1 person plays games, another watches youtube videos, and another browses the web? have friends over? or how about a single person working from home over VPN? or hosting an open wifi in addition to using the network yourself? Suddenly 10mb is shitty and becomes way below the minimum, and upload speeds also begin to matter much more. this is the reality.
The traffic explosion/huge uptick in usage shows that not only do people need more bandwidth, but that they're hitting these limitations more often. It's not a mystery why people are more vocal and why even 20mb down/2mb up is crap. The internet is no longer a "early adopters" thing and hasn't been for a long time. It's an "everyone" thing.
I've used numerous ISP's in the Metropolitan New York area for years, both residential and business, and have never had significant quality or reliability issues with the connection over any long period of time.
I had issues with the fastest provider in the town I lived in(comcast), and switched to DSL when I noticed it was a more stable connection. I have not had issues with Qwest/Centurylink in my town, as much as I have had problems with Comcast -- I am sure comcast has fixed most of that here, but I stuck with DSL as the slower but more consistent and reliable connection. YMMV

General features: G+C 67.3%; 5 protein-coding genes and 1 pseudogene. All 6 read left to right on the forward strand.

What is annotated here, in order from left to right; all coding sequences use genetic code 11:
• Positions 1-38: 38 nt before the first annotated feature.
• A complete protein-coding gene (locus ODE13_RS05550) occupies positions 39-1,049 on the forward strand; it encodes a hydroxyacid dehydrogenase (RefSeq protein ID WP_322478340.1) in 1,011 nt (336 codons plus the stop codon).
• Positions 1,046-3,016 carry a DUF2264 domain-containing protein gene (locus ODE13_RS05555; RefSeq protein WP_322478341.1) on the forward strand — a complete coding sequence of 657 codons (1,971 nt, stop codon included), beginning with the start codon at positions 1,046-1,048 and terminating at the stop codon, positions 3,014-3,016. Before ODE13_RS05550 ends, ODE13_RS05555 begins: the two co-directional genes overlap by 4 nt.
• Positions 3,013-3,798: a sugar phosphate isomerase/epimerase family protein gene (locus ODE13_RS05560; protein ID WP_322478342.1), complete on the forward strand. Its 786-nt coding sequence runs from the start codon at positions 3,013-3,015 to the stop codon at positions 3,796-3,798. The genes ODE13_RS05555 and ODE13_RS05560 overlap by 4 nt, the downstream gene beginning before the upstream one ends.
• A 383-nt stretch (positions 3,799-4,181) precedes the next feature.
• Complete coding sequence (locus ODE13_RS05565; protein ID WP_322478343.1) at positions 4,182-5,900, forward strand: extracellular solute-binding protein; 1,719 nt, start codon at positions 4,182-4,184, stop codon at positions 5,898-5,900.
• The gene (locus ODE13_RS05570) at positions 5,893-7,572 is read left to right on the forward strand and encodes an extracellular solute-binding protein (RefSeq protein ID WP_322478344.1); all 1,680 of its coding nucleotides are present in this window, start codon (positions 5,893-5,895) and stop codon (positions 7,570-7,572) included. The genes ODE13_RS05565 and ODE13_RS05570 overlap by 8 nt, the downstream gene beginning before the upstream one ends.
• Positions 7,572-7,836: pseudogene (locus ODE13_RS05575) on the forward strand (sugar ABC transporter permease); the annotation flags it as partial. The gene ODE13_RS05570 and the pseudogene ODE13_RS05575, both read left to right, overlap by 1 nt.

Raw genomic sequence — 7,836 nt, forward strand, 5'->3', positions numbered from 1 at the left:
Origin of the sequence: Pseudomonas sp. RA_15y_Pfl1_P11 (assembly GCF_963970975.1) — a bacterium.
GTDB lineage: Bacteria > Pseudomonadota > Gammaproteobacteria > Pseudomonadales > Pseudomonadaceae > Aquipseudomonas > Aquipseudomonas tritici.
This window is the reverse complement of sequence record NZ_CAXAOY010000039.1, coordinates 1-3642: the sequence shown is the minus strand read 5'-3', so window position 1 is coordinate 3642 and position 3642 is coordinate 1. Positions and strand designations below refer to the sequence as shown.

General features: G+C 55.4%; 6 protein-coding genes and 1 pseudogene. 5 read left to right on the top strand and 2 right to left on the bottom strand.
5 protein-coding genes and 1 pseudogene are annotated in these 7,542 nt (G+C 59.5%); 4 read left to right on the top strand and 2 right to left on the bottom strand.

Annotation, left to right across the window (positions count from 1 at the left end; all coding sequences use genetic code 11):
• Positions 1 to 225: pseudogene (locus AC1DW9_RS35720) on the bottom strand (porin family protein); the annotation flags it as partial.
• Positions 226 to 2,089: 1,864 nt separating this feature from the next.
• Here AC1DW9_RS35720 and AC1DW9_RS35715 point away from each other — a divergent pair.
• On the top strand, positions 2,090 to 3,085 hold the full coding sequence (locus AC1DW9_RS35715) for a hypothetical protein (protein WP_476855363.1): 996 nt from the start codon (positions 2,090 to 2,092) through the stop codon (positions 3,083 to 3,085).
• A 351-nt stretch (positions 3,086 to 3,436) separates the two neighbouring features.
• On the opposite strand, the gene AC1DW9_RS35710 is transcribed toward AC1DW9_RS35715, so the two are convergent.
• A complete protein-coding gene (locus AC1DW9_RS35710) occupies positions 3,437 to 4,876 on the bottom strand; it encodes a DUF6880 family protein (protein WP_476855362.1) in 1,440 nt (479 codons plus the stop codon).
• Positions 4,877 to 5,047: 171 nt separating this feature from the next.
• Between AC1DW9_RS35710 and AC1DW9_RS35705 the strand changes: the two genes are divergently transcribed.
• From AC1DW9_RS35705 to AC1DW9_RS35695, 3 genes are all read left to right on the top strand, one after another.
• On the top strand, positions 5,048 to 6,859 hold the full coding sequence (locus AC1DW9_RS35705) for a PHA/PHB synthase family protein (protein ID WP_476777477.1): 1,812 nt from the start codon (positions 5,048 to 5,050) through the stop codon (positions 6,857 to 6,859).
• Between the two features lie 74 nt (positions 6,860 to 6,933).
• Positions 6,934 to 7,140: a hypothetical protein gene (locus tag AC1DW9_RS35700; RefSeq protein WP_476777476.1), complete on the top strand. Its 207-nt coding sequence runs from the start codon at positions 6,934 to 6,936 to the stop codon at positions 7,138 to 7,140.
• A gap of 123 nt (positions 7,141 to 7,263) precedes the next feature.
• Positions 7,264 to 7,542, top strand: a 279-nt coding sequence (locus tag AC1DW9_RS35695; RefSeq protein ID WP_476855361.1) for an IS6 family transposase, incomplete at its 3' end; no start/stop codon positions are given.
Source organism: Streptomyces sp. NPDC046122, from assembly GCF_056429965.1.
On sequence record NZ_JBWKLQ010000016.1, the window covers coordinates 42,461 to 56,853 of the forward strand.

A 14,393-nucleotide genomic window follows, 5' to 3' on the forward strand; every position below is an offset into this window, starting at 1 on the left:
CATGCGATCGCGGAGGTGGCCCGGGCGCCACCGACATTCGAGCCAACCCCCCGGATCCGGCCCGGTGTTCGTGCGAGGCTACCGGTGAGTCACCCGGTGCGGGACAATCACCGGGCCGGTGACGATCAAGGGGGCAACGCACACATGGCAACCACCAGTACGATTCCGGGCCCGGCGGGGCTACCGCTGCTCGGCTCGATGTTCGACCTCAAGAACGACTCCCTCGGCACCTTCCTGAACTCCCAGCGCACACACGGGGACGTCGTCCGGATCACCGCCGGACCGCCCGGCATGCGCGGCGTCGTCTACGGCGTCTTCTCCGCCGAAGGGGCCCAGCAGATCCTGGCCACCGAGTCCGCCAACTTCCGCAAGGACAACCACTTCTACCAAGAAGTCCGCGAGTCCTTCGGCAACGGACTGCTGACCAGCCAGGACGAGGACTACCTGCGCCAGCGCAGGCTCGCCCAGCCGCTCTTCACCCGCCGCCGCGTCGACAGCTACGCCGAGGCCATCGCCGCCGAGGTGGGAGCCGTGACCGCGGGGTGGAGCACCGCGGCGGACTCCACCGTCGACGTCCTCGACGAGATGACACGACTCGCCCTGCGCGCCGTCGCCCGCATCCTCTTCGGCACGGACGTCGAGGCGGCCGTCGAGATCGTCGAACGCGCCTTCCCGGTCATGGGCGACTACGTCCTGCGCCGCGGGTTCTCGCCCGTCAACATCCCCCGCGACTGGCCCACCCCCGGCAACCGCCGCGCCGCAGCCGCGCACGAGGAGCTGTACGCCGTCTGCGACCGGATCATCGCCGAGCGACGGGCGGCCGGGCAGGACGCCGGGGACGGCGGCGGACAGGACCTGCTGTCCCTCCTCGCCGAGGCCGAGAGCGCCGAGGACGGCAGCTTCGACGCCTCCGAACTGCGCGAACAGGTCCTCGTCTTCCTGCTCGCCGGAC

I've used two different high speed internet providers and quality has never been an issue for me either. Both have been very reliable. I rarely hear of complaints about how reliable an ISP is these days so I think for the most people those that are having issues with connection reliability are in the minor.
Since having SDSL first through SprintION (1997-2002) that was severely solid, I could do and get things done on a 10/10 line with 4 digital phone lines that I can't on a 25/6 these days. I had the perfect comparison and 10/10 was all that was needed. Speed does not equal a solid line that gets your "media" to you. Back in my E911 Tour days (early 90's) with AT&T, I learned from the techs that would set up the conventions across the country, that a good clean solid stable line was worth far more than a speedy one. I have seen that with every provider I have had since the mid-90's. This is something I noticed when conveyed to a service tech would gain his confidence that you knew what you were talking about.